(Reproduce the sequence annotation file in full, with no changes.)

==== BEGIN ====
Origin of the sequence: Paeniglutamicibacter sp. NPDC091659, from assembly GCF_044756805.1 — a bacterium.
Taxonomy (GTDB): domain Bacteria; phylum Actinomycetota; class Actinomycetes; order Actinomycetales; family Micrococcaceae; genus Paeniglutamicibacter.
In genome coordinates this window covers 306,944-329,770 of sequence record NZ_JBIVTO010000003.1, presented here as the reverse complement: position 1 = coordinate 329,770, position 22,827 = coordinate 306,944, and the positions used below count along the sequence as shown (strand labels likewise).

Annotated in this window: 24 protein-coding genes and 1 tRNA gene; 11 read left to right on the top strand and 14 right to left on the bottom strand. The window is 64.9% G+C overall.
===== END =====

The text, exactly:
Origin of the sequence: Paeniglutamicibacter sp. NPDC091659, from assembly GCF_044756805.1 — a bacterium.
Taxonomy (GTDB): domain Bacteria; phylum Actinomycetota; class Actinomycetes; order Actinomycetales; family Micrococcaceae; genus Paeniglutamicibacter.
In genome coordinates this window covers 306,944-329,770 of sequence record NZ_JBIVTO010000003.1, presented here as the reverse complement: position 1 = coordinate 329,770, position 22,827 = coordinate 306,944, and the positions used below count along the sequence as shown (strand labels likewise).

Annotated in this window: 24 protein-coding genes and 1 tRNA gene; 11 read left to right on the top strand and 14 right to left on the bottom strand. The window is 64.9% G+C overall.